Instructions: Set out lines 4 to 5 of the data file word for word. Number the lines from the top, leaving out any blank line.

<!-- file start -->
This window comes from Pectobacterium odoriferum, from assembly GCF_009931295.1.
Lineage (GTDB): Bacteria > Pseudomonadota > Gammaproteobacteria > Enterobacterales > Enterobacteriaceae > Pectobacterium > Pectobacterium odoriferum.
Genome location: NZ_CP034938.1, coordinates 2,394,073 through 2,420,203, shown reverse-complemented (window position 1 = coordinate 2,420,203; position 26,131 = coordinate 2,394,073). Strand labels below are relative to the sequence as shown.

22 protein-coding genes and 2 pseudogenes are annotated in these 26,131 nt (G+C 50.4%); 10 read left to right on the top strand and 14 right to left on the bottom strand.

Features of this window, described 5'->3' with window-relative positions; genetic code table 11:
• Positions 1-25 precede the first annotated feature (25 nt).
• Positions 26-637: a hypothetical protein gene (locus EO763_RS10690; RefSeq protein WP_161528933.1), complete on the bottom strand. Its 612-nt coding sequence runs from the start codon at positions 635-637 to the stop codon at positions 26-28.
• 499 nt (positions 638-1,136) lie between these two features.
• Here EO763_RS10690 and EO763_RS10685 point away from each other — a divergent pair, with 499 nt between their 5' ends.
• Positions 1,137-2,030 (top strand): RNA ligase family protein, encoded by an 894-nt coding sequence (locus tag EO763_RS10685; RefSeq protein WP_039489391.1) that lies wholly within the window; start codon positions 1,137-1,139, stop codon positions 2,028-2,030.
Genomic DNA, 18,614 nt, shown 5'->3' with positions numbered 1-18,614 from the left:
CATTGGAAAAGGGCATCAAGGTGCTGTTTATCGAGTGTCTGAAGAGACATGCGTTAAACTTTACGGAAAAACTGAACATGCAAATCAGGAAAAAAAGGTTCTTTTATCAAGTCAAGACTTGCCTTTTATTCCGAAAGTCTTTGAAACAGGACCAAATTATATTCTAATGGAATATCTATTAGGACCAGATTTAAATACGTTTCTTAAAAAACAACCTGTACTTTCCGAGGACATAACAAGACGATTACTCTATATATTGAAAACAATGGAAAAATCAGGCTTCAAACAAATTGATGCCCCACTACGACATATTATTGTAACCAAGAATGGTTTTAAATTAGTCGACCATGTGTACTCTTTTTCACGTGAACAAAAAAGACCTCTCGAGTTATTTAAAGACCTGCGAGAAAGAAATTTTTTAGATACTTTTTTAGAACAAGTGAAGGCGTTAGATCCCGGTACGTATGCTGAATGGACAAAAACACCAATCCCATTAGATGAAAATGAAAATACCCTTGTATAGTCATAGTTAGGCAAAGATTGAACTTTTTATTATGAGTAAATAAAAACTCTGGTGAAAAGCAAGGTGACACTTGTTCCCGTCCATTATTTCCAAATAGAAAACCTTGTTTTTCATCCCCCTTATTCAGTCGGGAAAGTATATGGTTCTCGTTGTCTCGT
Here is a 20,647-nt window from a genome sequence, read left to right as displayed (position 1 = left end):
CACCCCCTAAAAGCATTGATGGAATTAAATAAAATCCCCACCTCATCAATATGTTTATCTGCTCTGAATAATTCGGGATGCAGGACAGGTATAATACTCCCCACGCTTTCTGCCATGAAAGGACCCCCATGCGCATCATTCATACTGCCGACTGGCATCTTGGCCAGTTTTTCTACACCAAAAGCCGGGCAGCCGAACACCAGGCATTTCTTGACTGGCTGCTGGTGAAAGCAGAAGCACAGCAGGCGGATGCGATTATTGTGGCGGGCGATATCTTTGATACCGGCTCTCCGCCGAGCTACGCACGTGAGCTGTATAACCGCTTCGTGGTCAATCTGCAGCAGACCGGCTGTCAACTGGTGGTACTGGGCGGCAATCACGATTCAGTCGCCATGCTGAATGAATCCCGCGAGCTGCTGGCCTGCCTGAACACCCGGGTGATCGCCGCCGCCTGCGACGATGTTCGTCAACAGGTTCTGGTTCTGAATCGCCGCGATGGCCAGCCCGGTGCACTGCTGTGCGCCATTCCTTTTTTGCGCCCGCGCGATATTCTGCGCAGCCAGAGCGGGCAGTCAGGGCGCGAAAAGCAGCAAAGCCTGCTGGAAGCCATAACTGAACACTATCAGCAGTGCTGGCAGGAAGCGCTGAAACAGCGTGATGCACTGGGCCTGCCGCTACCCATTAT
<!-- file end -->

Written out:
22 protein-coding genes and 2 pseudogenes are annotated in these 26,131 nt (G+C 50.4%); 10 read left to right on the top strand and 14 right to left on the bottom strand.

Features of this window, described 5'->3' with window-relative positions; genetic code table 11: